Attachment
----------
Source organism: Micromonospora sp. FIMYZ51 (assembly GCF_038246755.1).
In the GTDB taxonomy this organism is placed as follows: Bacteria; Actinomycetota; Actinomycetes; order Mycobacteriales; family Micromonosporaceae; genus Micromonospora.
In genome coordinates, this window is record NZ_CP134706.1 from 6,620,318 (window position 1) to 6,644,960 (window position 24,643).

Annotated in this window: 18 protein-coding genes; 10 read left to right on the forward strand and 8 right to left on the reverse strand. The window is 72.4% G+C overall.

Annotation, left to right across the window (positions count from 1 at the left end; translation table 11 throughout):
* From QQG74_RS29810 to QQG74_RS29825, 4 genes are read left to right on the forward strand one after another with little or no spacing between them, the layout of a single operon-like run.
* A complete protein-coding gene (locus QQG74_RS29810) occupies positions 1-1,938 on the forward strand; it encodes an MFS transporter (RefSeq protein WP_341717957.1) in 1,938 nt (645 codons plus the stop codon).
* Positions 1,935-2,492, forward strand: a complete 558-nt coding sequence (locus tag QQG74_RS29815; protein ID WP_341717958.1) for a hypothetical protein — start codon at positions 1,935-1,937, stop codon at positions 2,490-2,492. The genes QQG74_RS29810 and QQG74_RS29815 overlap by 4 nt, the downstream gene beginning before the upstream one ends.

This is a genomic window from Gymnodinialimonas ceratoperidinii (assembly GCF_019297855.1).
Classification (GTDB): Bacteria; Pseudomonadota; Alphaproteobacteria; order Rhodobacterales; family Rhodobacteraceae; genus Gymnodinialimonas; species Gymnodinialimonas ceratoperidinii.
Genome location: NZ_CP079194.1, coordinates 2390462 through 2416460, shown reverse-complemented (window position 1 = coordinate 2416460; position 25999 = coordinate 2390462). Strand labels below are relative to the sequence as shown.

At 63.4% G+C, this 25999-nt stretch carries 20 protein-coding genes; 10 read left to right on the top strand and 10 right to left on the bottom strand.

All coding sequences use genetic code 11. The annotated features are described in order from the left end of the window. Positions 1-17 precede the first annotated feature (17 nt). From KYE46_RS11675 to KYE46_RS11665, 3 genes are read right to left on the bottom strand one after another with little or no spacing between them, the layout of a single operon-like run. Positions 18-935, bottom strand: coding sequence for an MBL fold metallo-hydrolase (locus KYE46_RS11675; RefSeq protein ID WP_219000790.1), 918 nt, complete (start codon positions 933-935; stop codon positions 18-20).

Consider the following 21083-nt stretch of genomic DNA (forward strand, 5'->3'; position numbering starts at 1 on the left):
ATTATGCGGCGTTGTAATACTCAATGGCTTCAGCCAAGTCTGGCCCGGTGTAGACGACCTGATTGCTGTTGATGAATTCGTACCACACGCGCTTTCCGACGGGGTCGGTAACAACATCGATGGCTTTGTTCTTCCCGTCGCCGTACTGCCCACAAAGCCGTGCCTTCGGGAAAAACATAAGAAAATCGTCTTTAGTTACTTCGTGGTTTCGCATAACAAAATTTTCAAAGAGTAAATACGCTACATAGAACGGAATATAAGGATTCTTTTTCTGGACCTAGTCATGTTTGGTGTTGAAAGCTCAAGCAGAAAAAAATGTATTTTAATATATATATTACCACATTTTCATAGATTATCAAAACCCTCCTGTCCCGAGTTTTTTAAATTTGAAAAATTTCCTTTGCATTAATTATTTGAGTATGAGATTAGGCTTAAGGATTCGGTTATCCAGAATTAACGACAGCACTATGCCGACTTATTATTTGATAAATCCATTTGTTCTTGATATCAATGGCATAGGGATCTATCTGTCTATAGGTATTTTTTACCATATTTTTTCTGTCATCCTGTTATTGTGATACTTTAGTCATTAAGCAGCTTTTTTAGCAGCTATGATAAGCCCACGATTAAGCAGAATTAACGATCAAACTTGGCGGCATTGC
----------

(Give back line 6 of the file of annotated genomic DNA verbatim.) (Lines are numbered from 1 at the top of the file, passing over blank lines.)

* From QQG74_RS29810 to QQG74_RS29825, 4 genes are read left to right on the forward strand one after another with little or no spacing between them, the layout of a single operon-like run.